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Egoraven: Legend of the Silk Rose [03]

Egoraven: Legend of the Silk Rose [03] published on

Desmond found himself as distracted as before despite the outing. As he tried to concentrate on the book before him, Gunther categorized new acquisitions, ignoring him. Desmond stared at the page, the words turning into meaningless scribble. He rested his head on his hand.

Transformation Spell – beginner stage it read.

Beginner. Desmond felt betrayed by the word. Scanning the page, he let out a hushed sigh. How can I still be a beginner with all the studying I do? He tried to keep his frustration hidden. I should be accomplishing more.

His eyes caught the tome’s thicker half, the sight making his brow furrow with unconscious effort. The words of his mentor began to repeat in his mind, words that offered no comfort however true they were.

Some magic is buried so deep within a person it takes much more time and work to make it manifest. And when it does, it always proves to be much more powerful.

Desmond sighed, wishing he had more faith in himself.

He scanned the page again, finding it difficult to continue translating the script. Turning towards the window his vision glazed over, locking on nothingness. A sharp sting on the back of his neck woke him from his blankness. His teacher was not as occupied as he thought.

“Ouch!” Desmond hissed.

“How dare you sleep when you should be studying!” the elder wizard shouted, irritated.

“I was not sleeping,” Desmond snapped back with guilt in his voice as he tried to rub the burning pain away.

“You weren’t studying regardless.”

Gunther returned the switch to the shelf. Striding over he pointed to the page in front of Desmond, his wrinkled hand letting out a loud tap as his fingers hit the paper.

“I refuse to believe that the knowledge you need will come from that window rather than here. That girl across the river can do nothing for you except be an easy distraction.”

Desmond felt his face heat up as he tried to hide behind a fallen lock of brown hair. The stern voice never failed to embarrass him.

“I wasn’t thinking about Hannah,” he protested, realizing his teacher could see right through the veiled fib.

“Oh, Hannah is it?” Gunther let out a teasing smile, crossing his arms across his chest. “At least you’ve been studying love spells with great intensity.”

The blood rushed through the apprentice’s ears with growing intensity.

“What can you tell me about unicorns?” Feeling his face glowing, Desmond hoped the question would change the subject.

Gunther lowered his arms as surprised concern crossed his face. “Unicorns? Why are you asking about those infernal beasts?” He looked at Desmond with narrow eyes, his thick white eyebrows meeting.

Taken aback by the serious reaction, Desmond regretted asking. “Oh, just curious,” he answered, trying to change the subject yet again.

Gunther would not accept it. “No. You are asking because you have a reason, not because you are curious.”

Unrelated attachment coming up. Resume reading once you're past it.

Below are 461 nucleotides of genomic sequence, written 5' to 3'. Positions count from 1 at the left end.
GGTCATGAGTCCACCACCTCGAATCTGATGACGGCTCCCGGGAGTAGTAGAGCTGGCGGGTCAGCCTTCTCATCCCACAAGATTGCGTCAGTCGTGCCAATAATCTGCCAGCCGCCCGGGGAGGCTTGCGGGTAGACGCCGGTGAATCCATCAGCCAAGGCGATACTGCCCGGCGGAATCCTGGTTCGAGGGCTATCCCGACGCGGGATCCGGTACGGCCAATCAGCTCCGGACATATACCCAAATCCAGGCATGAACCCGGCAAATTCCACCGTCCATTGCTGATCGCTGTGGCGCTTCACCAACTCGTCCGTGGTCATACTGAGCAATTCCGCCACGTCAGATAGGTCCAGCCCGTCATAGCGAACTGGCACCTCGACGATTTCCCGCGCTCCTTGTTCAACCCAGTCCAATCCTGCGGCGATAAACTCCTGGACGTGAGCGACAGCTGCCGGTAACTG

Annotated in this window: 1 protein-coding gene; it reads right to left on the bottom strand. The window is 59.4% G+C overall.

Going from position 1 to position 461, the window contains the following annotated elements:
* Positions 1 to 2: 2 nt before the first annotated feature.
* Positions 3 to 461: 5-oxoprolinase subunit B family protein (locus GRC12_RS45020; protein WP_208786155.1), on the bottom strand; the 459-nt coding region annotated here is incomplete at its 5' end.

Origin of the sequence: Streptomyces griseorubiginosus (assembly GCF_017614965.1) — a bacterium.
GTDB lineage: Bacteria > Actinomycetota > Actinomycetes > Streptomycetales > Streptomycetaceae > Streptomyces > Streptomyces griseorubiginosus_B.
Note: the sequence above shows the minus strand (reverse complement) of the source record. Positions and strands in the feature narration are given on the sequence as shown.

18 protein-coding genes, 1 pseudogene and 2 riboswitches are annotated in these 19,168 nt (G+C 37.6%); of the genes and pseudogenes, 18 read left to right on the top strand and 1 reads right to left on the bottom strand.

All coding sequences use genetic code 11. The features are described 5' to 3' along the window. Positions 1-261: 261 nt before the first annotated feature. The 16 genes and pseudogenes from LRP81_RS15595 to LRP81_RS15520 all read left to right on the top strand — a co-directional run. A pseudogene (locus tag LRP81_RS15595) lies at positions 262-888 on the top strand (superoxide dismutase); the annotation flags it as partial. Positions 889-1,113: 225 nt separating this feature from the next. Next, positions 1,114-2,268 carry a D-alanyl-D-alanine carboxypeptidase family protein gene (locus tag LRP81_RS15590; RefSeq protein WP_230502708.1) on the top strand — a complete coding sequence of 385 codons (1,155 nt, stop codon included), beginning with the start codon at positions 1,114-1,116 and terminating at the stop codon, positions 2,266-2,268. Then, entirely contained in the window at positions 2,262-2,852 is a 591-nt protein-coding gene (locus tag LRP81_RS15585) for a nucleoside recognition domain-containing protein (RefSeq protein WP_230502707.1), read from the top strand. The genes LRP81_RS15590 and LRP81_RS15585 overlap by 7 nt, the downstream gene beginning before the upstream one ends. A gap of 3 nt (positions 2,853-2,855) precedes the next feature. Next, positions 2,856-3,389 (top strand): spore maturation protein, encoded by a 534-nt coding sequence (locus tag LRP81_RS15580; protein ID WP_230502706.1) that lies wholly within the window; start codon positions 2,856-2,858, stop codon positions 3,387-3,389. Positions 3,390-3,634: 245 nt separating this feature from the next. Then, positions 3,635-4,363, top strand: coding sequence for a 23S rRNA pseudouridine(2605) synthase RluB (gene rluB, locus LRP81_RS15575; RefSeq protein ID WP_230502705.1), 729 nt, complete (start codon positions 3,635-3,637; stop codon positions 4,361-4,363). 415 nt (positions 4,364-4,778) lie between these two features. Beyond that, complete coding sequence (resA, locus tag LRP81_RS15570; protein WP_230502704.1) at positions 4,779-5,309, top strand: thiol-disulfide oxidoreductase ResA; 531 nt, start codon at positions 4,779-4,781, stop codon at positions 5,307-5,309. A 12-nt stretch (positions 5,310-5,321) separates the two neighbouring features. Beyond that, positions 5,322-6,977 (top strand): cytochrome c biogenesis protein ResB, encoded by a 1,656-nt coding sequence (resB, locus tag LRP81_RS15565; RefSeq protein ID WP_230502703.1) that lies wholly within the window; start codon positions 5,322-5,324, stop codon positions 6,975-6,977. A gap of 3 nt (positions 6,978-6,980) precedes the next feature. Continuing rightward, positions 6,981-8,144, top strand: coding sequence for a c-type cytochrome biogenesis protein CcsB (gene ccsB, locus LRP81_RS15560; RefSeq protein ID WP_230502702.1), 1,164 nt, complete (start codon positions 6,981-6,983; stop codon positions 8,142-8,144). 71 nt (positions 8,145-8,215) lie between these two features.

“Well, I thought I saw a unicorn this afternoon. I must have been mistaken.” He faked trying to get back to his reading.

“How can you be mistaken? Either you saw one or you didn’t.”

Desmond looked up, not understanding his teacher’s uneasiness. “Okay, I wasn’t mistaken. I did see a unicorn, a black one. It was walking by the river. I thought it was strange because I’ve never seen one before. I mean, I’ve heard of unicorns but I’ve never…”

Gunther interrupted. “What was it doing?”

“Uh, just walking, I guess.” Desmond shrugged. “It didn’t seem to be doing anything. It looked back at me then it disappeared.”

Gunther grew silent, uncharacteristic for the wizard with always something to add. Desmond gave the book a nervous tap debating whether he should ask about the strange electric feelings the unicorn caused him to have. “What’s the big deal? I thought that they were supposed to bring good luck.”

The comment was greeted with a wet snort. “Unicorns bring luck like stepping in horse manure brings luck. People who say it’s lucky are those who’ve stepped in it.” Gunther gave a sarcastic laugh.

“Most don’t appreciate that unicorns are just glorified horses. The fact they are in league with elves doesn’t help either.” His tone grew dark. “What you witnessed is a bad omen. You’re best to avoid it at all costs. They’re not picky as to who they lure away.” The teacher slapped the book with a flat open hand. “Now, get back to learning that spell like you’re supposed to.”

Desmond was confused. “Unicorns sinister? Bad omens? That goes against every story I’ve heard.” He shifted in his chair watching his mentor turn his back on him. “I think it’s people who are bad for unicorns, not the other way around. Men were always looking for ways to get their hands on their magical horns.”

The sight of Gunther resuming his categorizing answered his comments. There was no more discussion.

Desmond sank into the chair. Hannah not seeing the unicorn played in his memory. He made a mental note to ask her about it the next time he saw her. Thanks to work however that would not be for a couple of days.

The sky slipped from orange-blue to slate black, twinkling stars appearing against the darkness. With night at last settled, Desmond glanced at the transformation spell. He didn’t have much time before the candlelight became too bothersome to read by. Tomorrow he would spend most of his time collecting vegetables from the garden and preparing them for storage.

I should have asked the unicorn to share some of its magic. When will I have magic of my own?

A quiet sigh escaped him, disappointed as he closed the oversized book for the night. What did the old sorcerer see in him that he himself missed?

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